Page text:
Elemental analysis calculated for C20H16N2O2: C, 75.93; H, 5.10; N, 8.86%. Found: C, 76.20; H, 4.92; N, 8.62%.

1HNMR (δ, ppm): 12.56 (s, broad, 1H D2O exchangeable), 8.53 (t, 2H), 8.42 (d, 2H), 7.80 (d, 2H), 7.76 (d, 2H), 7.33-7.21 (m, 5H), 7.00 (s, broad, 1H D2O exchangeable), 5.30 (s, 1H D2O exchangeable).

(4e) Spectral Data for  2-(2-Nitrophenyl)-3-phenyl-2,3-dihydroquinazolin-4(1H)-one. IR (KBr, cm−1) 3290 (NH str.), 1645 (C=O str.), 1524-1444 (NO2), 1392, 1310, 1256, 1162, 1038, 872, 751, 708, 548.

Elemental analysis calculated for C20H15N2O3 : C, 69.56; H, 4.38; N, 12.17%. Found : C, 70.00; H, 4.48; N, 12.02%.

1HNMR (δ,ppm): 8.22 (t, 1H), 8.21 (d, 1H), 7.99 (d, 1H), 7.97 (t, 1H), 7.92 (d, 1H), 7.57 (t, 1H), 7.33 (d, 1H), 7.30-7.21 (m, 5H), 6.86 (t, 1H), 6.07 (s, 1H), 4.73 (s, broad, 1H D2O exchangeable).

(5f) Spectral Data for 3-(3-Nitrophenyl)-2-phenyl-1,2-dihydrocinnolin-4-ol. IR (KBr, cm−1) 3426 (OH str.), 3298 (NH str.), 1648 (C=O str.), 1526-1448 (NO2), 1392, 1308, 1256, 1164, 1038, 872, 754, 708, 550.

Elemental analysis calculated for C20H15N2O3 : C, 69.56; H, 4.38; N, 12.17%. Found: C, 69.22; H, 4.48; N, 12.22%.

1HNMR (δ, ppm): 12.26 (s, 1H D2O exchangeable), 8.69 (t, 2H), 8.50 (d, 2H), 7.81 (s, 1H), 7.45 (d, 2H), 7.42 (t, 1H), 7.32-7.22 (m, 5H), 5.2 (1H, D2O exchangeable).

(5g) Spectral Data for 3-(3-Hydroxy-4-methoxyphenyl)-2-phenyl-1,2-dihydrocinnolin-4-ol. IR (KBr, cm−1) 3456 (OH), 3295 (NH str.), 1645 (C=O str.), 1512, 1392, 1308, 1256, 1038, 872, 754, 708, 550.

Elemental analysis calculated for C21H18N2O3 : C, 72.82; H, 5.24; N, 13.86%. Found : C, 71.78; H, 5.42; N, 13.92%.

1HNMR (δ, ppm): 12.42 (s, 1H D2O exchangeable), 8.70 (t, 2H), 8.68 (d, 2H), 7.81 (s, 1H), 7.78 (d, 1H), 7.73 (d, 1H), 7.35-7.24 (m, 5H), 6.80 (s, 1H D2O exchangeable), 5.1 (s, 1H D2O exchangeable), 3.42 (d, 3H).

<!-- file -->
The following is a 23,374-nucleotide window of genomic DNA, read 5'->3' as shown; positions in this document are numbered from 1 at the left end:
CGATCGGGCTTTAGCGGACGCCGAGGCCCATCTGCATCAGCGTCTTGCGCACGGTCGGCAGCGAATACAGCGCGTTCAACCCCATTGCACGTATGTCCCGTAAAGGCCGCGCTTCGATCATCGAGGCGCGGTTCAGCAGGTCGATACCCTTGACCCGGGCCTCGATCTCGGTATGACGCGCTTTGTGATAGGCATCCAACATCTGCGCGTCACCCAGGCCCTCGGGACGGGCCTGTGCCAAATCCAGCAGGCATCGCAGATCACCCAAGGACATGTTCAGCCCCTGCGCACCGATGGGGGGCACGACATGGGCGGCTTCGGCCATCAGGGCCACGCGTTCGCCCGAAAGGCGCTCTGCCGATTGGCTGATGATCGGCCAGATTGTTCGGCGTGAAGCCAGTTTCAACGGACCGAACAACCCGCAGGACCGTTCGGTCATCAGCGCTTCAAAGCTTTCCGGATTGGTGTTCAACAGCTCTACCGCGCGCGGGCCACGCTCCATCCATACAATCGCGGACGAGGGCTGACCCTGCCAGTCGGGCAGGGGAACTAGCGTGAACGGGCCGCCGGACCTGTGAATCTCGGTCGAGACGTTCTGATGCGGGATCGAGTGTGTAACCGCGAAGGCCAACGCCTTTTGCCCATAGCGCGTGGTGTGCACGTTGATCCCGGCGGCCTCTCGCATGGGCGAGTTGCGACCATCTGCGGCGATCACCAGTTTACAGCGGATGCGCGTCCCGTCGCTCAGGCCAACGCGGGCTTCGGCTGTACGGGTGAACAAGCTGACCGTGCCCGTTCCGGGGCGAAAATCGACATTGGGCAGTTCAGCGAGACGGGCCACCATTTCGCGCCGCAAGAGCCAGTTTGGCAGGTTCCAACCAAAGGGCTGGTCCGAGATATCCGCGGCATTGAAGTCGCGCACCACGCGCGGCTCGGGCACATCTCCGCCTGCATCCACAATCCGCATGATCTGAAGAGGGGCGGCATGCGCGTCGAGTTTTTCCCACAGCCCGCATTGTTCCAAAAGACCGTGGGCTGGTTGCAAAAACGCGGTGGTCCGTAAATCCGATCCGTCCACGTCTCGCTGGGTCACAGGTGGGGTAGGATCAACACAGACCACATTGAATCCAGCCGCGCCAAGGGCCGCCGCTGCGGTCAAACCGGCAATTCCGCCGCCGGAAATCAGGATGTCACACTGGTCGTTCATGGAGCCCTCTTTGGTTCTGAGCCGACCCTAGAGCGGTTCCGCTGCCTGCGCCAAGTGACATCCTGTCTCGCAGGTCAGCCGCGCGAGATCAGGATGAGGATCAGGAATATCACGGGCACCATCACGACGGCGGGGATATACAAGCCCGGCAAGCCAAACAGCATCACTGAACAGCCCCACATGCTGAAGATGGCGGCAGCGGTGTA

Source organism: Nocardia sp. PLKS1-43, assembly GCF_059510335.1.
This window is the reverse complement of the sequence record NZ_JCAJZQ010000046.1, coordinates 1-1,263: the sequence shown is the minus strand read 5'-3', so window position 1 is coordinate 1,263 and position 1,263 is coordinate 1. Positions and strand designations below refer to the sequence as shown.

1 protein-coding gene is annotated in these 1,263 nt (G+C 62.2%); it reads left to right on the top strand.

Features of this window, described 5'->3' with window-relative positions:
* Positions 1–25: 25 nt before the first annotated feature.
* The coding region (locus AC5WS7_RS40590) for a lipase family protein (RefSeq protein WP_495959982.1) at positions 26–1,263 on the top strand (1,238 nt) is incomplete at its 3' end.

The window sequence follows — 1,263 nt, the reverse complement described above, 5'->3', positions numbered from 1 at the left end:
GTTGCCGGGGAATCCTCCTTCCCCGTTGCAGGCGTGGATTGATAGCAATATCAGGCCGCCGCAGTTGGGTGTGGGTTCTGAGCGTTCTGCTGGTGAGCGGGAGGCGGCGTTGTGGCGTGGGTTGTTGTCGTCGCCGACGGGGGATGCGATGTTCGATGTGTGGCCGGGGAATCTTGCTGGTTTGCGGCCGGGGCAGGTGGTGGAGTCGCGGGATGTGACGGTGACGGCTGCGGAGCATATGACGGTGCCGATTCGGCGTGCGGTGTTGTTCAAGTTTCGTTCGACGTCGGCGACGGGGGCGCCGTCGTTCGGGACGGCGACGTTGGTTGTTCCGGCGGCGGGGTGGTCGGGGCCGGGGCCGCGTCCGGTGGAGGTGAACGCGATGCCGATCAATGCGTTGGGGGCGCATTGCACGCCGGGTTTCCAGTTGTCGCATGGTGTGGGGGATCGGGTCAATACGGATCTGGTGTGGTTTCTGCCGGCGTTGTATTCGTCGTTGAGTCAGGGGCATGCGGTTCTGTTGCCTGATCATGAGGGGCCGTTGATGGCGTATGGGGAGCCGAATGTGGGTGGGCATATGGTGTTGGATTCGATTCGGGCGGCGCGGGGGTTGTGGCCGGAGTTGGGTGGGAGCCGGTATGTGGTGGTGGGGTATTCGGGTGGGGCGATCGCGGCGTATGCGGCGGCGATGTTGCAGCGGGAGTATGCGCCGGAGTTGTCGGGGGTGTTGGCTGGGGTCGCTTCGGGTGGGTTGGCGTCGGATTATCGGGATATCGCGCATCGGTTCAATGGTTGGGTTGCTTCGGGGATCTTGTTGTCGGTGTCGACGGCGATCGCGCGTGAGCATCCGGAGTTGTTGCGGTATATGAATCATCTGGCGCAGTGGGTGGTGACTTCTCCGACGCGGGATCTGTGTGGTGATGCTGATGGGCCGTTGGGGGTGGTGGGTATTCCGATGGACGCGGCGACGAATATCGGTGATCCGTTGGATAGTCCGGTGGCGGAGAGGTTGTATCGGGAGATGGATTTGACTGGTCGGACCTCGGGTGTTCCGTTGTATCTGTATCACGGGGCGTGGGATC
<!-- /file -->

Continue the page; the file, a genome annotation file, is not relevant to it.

4. Results and Discussion

This study supports the formation of substituted quinazolinone products by the in situ Diels-Alder addition of isatoic anhydride with azomethines applying the concept of MWAOS. The method adopted gave a better yield (75–90%) in a lesser time interval (less than 180 Sec) than the traditional method. The possible mechanism may be the following one represented in Scheme 1 in which the isatoic anhydride 1 forms an unisolable hetero diene 2 when exposed to microwave and azomethine 3a–g as dienophile. The present study reveals that substituents on the either parts of the azomethines have considerable effect on the product formation. The NMR data of the proton of CH was expected as a doublet but found to be a singlet and NH is found as a broad singlet. The proton from CH was not found to be shifted to the C=O to make its enol form C-OH. This was supported by the D2O exchange data in 4a, 4b, 4c, and 4e. Enolic proton peaks were clearly observed in compounds 5d, 5f, and 5g which were found D2O exchangeable. The time taken for the reaction to occur in microwave conditions varies as the difference in visual colour change of the reaction medium. This clearly supports the effect of substituents at the aldehydic part of the azomethines.

5. Conclusion

The Microwave Assisted Organic Synthesis of a series of dihydroquinazolines was achieved in short time duration with good yield and better atom economy. The process was successfully achieved with the substituted N-(phenylmethylidene) anilines at the phenyl group. The present study clearly reveals the importance of substituents on the either parts of the azomethines on the product formation.